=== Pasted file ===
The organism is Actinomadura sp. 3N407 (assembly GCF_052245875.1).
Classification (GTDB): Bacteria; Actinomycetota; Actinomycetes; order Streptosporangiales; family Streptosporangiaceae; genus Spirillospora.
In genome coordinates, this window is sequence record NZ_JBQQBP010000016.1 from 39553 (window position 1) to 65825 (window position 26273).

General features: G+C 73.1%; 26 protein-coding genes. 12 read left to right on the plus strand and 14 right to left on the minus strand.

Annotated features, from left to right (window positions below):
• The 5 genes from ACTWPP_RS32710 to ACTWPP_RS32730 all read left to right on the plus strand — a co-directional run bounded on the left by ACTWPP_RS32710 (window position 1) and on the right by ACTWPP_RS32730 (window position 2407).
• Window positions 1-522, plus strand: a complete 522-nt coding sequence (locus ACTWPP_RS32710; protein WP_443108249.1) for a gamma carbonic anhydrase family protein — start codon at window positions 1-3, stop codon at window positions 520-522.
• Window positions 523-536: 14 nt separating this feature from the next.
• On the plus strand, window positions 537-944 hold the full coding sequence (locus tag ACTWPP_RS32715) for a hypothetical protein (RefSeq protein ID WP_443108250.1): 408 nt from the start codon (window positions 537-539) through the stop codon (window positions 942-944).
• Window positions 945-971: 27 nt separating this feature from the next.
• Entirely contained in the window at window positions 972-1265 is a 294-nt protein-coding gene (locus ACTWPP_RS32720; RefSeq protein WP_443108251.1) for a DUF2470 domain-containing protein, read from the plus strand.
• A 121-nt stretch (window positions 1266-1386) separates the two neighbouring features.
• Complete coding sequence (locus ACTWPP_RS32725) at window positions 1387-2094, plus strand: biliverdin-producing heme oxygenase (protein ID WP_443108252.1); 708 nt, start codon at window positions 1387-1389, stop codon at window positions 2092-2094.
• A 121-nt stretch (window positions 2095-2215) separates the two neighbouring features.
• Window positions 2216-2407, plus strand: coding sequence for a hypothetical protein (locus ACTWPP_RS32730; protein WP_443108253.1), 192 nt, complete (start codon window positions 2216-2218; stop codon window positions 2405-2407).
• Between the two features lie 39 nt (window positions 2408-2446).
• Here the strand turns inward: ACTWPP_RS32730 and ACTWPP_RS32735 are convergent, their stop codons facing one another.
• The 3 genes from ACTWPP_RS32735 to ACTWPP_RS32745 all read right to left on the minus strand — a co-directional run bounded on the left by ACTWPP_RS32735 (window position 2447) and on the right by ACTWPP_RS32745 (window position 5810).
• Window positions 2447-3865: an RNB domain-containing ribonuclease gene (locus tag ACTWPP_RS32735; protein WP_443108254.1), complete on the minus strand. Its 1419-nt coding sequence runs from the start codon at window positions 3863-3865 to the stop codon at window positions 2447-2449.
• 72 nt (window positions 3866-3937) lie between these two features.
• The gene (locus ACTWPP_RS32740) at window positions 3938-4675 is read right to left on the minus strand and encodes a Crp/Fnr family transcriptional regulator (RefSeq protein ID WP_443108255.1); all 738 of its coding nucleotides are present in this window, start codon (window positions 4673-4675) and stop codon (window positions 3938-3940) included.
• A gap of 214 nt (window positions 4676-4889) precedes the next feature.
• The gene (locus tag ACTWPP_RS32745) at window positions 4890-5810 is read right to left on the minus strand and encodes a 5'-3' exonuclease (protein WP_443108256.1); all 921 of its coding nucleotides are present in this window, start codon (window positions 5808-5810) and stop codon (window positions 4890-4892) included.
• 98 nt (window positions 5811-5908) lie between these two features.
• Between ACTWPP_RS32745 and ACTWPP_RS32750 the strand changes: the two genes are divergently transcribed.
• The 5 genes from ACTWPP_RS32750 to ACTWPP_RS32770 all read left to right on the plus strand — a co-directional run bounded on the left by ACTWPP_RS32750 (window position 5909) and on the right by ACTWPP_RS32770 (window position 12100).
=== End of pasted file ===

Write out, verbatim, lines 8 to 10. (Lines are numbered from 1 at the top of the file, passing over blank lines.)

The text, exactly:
• Window positions 523-536: 14 nt separating this feature from the next.
• On the plus strand, window positions 537-944 hold the full coding sequence (locus tag ACTWPP_RS32715) for a hypothetical protein (RefSeq protein ID WP_443108250.1): 408 nt from the start codon (window positions 537-539) through the stop codon (window positions 942-944).
• Window positions 945-971: 27 nt separating this feature from the next.